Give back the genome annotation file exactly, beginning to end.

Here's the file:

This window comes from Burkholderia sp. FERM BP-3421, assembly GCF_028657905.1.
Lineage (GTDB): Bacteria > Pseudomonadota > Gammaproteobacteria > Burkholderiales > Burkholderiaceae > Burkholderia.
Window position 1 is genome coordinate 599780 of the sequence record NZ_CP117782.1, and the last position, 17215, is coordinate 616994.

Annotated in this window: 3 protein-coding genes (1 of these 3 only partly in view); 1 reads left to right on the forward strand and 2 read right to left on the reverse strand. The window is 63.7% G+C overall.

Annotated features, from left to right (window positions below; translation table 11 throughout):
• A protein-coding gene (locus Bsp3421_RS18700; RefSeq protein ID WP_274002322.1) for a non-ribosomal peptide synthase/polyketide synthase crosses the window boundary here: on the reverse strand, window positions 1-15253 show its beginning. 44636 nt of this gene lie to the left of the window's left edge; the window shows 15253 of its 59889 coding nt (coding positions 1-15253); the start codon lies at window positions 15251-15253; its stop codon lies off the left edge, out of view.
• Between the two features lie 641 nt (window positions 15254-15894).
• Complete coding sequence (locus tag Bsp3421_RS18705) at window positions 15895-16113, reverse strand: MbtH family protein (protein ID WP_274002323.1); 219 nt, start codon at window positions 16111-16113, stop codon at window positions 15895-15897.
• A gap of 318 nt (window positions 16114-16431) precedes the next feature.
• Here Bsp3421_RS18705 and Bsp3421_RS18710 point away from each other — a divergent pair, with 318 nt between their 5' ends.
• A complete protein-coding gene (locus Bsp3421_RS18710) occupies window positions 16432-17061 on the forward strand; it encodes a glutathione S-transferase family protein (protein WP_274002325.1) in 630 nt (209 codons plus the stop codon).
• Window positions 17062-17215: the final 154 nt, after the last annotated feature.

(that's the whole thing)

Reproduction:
This window comes from Burkholderia sp. FERM BP-3421, assembly GCF_028657905.1.
Lineage (GTDB): Bacteria > Pseudomonadota > Gammaproteobacteria > Burkholderiales > Burkholderiaceae > Burkholderia.
Window position 1 is genome coordinate 599780 of the sequence record NZ_CP117782.1, and the last position, 17215, is coordinate 616994.

Annotated in this window: 3 protein-coding genes (1 of these 3 only partly in view); 1 reads left to right on the forward strand and 2 read right to left on the reverse strand. The window is 63.7% G+C overall.

Annotated features, from left to right (window positions below; translation table 11 throughout):
• A protein-coding gene (locus Bsp3421_RS18700; RefSeq protein ID WP_274002322.1) for a non-ribosomal peptide synthase/polyketide synthase crosses the window boundary here: on the reverse strand, window positions 1-15253 show its beginning. 44636 nt of this gene lie to the left of the window's left edge; the window shows 15253 of its 59889 coding nt (coding positions 1-15253); the start codon lies at window positions 15251-15253; its stop codon lies off the left edge, out of view.
• Between the two features lie 641 nt (window positions 15254-15894).
• Complete coding sequence (locus tag Bsp3421_RS18705) at window positions 15895-16113, reverse strand: MbtH family protein (protein ID WP_274002323.1); 219 nt, start codon at window positions 16111-16113, stop codon at window positions 15895-15897.
• A gap of 318 nt (window positions 16114-16431) precedes the next feature.
• Here Bsp3421_RS18705 and Bsp3421_RS18710 point away from each other — a divergent pair, with 318 nt between their 5' ends.
• A complete protein-coding gene (locus Bsp3421_RS18710) occupies window positions 16432-17061 on the forward strand; it encodes a glutathione S-transferase family protein (protein WP_274002325.1) in 630 nt (209 codons plus the stop codon).
• Window positions 17062-17215: the final 154 nt, after the last annotated feature.